According to the instant invention a molten-particle spraying process is utilized to form a roughened surface on the base of an orthodontic bracket. Such a bracket is illustrated in FIG. 7. In particular the oxyacetylene flame process and the plasma flame process. These are processes well known in the art and described, for example, in the publication Ceramic Processing, pp. 105-111, National Academy of Sciences, Washington, D.C. 1968, in Nuclear Applications of Nonfissionable Ceramics, Boltax seq., and elsewhere in Flame Spray Handbook, vol. 111, "Plasma Flame Process" (Metco Ltd., 1965). The particles are melted then accelerated to a high speed to strike the substrate, whereupon they flatten and freeze onto the substrate. The use of ceramic particles is avoided because of potential toxicity. Ceramic engineers postulate that toxicity might be caused by the loss of stoichiometry of ceramic compounds, phase changes or reaction products of the elevated temperature reaction of the ceramic particles and metal substrate. The exact mechanism is still not known.

In this invention, only corrosion resistant metallic powders selected from the group consisting of stainless steel, nickel alloys, cobalt alloys, titanium and titanium carbide are utilized to coat the stainless steel bracket base. By adopting the disclosed thermal spraying methods, such as the oxyacetylene flame process or the plasma flame process, metallic particles are melted and impinged onto the bonding surface of the bracket base. As the molten particles freeze, they form an integral part of the bracket and they also create sufficient surface roughness to enhance adhesive bonding. The bracket (1) is then bonded to the tooth (2) as shown in FIG. 7.

Bond strength of the coated bracket to the tooth surface with adhesive was tested in an Instron machine. Anterior bovine teeth, in lieu of human teeth, were used in these tests. Anterior bovine teeth were removed from the mandible and mounted in acrylic blocks. These assemblies were cleaned with pumice and a rag wheel. After being rinsed and dried, 37% H3 PO4 was applied and allowed to etch the teeth for 90 seconds. The assemblies were rinsed with water and after the etching period and all traces of moisture were removed with a heat gun. Care was taken to keep the temperature of the assemblies low enough to avoid damage to the teeth. After the teeth were prepared, a standard procedure used in an orthodontic office was followed to bond the coated bracket to the teeth using sealant and adhesive. After allowing the adhesive to cure, the bracket-tooth assemblies were immersed in water and kept at 37 C. for 18 to 24 hours. At the end of this period, the assemblies were removed from the water bath and mounted to the stationary holder of the Instron machine. The bracket-tooth assemblies were oriented to the proper place for the application of shear force. The bracket was attached to the crosshead by means of a loop of stainless steel wire. The crosshead was set to raise at a rate of 0.1 inch per minute. The scale was set at one pound per 0.1 inch and the chart was set at one inch per minute. Shear bond strength in pounds was recorded on the chart paper. The bond strengths obtained from coated brackets were compared with those of similar stainless steel brackets bonded to mesh pad. These stainless steel brackets are clinically used and commercially available. Superior bond strengths were observed with the coated brackets of the instant invention.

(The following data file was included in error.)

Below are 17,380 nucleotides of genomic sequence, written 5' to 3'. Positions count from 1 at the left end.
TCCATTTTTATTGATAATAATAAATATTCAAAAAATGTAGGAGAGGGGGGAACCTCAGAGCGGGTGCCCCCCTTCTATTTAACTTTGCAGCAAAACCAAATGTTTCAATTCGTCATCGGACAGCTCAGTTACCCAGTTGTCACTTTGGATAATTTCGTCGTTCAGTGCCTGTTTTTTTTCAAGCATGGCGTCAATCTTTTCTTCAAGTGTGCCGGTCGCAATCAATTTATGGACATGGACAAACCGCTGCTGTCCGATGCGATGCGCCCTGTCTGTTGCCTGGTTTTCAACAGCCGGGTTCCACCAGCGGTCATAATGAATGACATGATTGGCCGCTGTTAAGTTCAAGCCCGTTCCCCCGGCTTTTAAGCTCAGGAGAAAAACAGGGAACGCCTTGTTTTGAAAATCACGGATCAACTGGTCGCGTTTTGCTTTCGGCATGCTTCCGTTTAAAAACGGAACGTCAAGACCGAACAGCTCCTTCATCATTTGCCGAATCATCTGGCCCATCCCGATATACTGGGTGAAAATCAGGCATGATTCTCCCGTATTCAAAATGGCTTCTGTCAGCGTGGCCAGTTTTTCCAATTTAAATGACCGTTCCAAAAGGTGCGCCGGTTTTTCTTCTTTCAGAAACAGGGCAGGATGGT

The following table lists the results obtained with the brackets prepared in accordance with the present invention:


__________________________________________________________________________            ALLOY  PARTICLE                          BONDEXAMPLE  SPRAY PROCESS            SYSTEM SIZE (μ)                          STRENGTH (lb)__________________________________________________________________________I      Oxyacetylene            Nickel Alloy                   10-125 45.0  FlameII     Plasma/Flame            Nickel Alloy                   10-125 40.0III    Plasma/Flame            Stainless                   10-125 47.0            Steel 304IV     Plasma/Flame            Cobalt Alloy                   10-125 40.0__________________________________________________________________________

Bracket bonding bases of Examples I through IV produced by flame spray process--oxyacetylene and plasma--exhibit better bonds than mesh bonding pads. Bond strength of bracket with mesh pads is about 31 pounds. Coating of all these examples exhibit microscopic surface asperities which are essential for excellent bonding.

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U.S. Classification433/9, 427/2.29, 427/450
International ClassificationA61C7/12
Cooperative ClassificationA61C7/12
European ClassificationA61C7/12
Legal Events
Feb 7, 1990FPAYFee payment
Year of fee payment: 4
Oct 8, 1991ASAssignment
Effective date: 19881024
Mar 21, 1994FPAYFee payment
Year of fee payment: 8
Jun 23, 1998REMIMaintenance fee reminder mailed
Nov 29, 1998LAPSLapse for failure to pay maintenance fees
Feb 9, 1999FPExpired due to failure to pay maintenance fee
Effective date: 19981202